Canada must step up its 'global energy game,' says former minister Prentice

OTTAWA – Canada is a weak player in the “global energy game” and needs to improve its performance by selling more oil to China and Asia, warns one of Prime Minister Stephen Harper’s most trusted former cabinet ministers.

“For Canada, that is obviously where the future has to be,” said Jim Prentice, a senior banking executive who used to hold the industry and environment portfolios in the Conservative government.

“This hard new reality that we are facing — the so-called global energy game — is one that we are forced into, and frankly one that we are not yet playing with sufficient skill, foresight or cohesiveness.”

The energy industry is being radically transformed, and Canada has to diversify its energy market beyond the United States where 99 per cent of our energy exports now go, said Prentice.

Canada is affected by the fact that the U.S. is well on the way to becoming the world’s largest oil producer and achieving energy self-sufficiency, said Prentice, who was giving the keynote address at a forum on Canada-U.S. business relations in Ottawa.

Canada needs new customers because it is selling its oil at 35 per cent less than the going global rate, he said.

“That makes us a price-taker, not a price-maker.”

Moreover, Prentice said, when the U.S. administration decided to delay the construction of the Keystone XL pipeline that would have carried Alberta oilsands crude to the U.S., there was nothing Canada could do about it.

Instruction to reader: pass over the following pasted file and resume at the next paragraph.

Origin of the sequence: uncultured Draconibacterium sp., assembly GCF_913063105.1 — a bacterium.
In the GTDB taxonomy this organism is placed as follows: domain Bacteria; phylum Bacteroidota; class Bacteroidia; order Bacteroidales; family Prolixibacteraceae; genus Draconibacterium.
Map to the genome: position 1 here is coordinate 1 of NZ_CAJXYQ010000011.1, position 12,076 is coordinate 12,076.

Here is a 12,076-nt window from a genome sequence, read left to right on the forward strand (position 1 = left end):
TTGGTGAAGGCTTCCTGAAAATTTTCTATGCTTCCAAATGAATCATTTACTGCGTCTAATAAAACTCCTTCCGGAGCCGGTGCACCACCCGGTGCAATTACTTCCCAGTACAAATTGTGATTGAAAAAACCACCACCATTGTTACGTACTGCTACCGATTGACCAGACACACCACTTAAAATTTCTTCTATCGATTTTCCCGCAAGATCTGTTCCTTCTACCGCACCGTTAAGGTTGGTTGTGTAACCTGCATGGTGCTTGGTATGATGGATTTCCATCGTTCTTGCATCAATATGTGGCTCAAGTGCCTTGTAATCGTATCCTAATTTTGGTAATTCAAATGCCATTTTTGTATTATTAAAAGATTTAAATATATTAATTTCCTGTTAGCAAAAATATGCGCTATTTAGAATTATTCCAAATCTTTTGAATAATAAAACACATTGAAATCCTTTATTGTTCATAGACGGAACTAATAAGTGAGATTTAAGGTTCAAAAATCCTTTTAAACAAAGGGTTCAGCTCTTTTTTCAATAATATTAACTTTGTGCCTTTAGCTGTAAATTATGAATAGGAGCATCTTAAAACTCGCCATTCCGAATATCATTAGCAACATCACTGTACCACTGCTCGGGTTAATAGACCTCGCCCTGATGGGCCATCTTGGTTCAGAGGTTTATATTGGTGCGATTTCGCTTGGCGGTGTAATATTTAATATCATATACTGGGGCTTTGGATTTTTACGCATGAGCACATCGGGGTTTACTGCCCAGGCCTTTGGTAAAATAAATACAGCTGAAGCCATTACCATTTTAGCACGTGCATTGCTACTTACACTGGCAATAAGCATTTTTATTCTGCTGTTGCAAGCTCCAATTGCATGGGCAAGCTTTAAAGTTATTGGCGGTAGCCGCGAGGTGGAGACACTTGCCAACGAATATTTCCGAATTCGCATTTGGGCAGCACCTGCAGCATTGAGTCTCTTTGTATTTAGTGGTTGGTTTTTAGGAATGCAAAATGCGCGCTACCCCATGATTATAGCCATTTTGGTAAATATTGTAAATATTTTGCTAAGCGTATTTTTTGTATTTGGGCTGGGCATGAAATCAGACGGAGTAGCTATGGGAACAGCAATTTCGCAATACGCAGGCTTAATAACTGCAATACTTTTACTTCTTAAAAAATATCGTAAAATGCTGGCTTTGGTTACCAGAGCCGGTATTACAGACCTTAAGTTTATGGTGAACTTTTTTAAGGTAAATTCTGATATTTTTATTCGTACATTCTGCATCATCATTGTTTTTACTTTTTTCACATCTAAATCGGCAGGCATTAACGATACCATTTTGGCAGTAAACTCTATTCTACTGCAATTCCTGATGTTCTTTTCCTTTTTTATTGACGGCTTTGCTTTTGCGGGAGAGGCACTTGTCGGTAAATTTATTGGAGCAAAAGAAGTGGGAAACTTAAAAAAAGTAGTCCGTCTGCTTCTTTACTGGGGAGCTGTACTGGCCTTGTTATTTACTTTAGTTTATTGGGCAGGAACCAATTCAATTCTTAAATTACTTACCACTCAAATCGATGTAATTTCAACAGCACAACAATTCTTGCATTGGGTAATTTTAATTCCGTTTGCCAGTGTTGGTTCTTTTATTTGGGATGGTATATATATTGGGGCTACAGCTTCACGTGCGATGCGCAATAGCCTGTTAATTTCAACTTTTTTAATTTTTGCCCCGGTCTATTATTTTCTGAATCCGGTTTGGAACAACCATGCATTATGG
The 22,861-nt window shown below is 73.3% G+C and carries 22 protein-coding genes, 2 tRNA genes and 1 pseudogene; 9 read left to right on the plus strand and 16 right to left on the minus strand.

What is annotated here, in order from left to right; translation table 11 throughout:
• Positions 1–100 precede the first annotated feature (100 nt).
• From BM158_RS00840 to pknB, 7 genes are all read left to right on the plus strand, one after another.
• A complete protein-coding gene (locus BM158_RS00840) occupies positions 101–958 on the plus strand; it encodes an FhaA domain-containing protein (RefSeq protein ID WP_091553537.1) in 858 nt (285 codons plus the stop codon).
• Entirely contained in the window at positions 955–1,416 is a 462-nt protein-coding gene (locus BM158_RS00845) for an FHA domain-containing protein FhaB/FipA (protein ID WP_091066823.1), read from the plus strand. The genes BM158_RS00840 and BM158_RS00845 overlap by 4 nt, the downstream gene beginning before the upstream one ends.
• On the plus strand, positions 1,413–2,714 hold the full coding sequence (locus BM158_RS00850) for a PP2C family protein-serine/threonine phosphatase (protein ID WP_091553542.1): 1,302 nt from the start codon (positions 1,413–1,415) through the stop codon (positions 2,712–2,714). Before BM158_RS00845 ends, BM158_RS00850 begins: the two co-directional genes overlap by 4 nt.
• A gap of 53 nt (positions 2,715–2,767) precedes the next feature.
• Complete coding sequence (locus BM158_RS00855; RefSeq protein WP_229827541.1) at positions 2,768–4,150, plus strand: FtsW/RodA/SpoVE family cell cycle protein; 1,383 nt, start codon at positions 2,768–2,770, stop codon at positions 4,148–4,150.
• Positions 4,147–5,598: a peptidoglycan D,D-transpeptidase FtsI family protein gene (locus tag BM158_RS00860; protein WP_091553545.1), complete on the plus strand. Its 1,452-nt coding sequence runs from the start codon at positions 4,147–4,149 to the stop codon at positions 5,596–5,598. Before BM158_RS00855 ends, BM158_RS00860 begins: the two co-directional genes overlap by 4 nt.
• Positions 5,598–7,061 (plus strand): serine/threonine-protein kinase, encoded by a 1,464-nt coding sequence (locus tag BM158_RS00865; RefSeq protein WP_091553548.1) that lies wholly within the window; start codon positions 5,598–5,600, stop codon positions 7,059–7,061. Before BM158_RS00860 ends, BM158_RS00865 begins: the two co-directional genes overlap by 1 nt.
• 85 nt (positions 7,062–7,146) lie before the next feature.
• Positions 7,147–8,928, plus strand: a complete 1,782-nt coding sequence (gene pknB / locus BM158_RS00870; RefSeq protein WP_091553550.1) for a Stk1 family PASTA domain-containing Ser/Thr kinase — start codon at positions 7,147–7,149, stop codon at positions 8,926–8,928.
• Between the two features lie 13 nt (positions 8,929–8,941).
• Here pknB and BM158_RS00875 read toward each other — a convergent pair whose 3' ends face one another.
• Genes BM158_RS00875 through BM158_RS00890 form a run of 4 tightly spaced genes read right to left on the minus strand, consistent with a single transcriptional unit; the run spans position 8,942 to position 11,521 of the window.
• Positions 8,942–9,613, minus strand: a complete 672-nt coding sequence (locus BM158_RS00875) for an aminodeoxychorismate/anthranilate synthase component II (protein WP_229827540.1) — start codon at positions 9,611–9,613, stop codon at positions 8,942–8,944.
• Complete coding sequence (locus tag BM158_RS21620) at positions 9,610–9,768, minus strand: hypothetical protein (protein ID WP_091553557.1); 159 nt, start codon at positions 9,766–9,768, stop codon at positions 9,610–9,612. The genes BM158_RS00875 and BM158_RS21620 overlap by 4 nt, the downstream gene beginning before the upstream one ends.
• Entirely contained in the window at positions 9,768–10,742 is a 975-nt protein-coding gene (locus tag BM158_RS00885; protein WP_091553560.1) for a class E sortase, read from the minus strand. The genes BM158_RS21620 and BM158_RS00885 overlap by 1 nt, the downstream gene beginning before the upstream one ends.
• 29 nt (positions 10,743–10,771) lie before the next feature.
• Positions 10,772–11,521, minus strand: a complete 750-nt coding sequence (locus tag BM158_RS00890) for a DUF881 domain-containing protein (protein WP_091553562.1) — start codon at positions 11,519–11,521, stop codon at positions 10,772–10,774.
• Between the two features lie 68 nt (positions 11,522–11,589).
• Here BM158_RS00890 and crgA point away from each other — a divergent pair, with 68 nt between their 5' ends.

All of that amounts to a major vulnerability for Canada’s economy, said Prentice, now an executive at CIBC.

Prentice played down the importance of the stalled Keystone XL deal — which could be approved next year — as well as the $15.1-billion bid by China’s state-owned CNOOC to buy Calgary-based Nexen Inc.

Canada’s energy future is bigger than one pipeline deal, said Prentice, and while CNOOC-Nexen “is a big deal, it’s important, it’s not the main issue.”

Harper has made selling energy to Asian markets a priority after the rejection of the Keystone XL pipeline. U.S. President Barack Obama delayed the project after massive environmental protests in what was an election year.

Harper has said that while he understands the realities of U.S. electoral politics, Canada needed to look elsewhere for energy customers.

Addressing the same business forum Monday, Harper said the Keystone decision has made Canada realize that it needs to sell its energy products outside the U.S.

“It makes no sense in the global economy that we’re in for Canada to sell all of its energy products, virtually exclusively, to its own market or the United States,” Harper said.

“It simply makes no sense when all the other opportunities are out there.”

In the past, prime minister has branded Canada an “energy superpower.”

But Prentice appeared to upbraid his old boss when he told the gathering, “mere ownership does not make you an energy superpower.”

Earlier at the event, Gary Doer, Canada’s ambassador to the U.S., affirmed the world’s largest two-way trading relationship, saying Canada will never forget its best customer even as it tries to broaden trade with Asia.

The two countries are ready to pursue a wide agenda on trade, energy and the environment, said Doer, who noted Canada and the U.S. have a lot of business beyond just Keystone.

U.S. Ambassador David Jacobson said his country isn’t worried about Canada increasing exports to Asia, including China, because many of those exports are American-made products.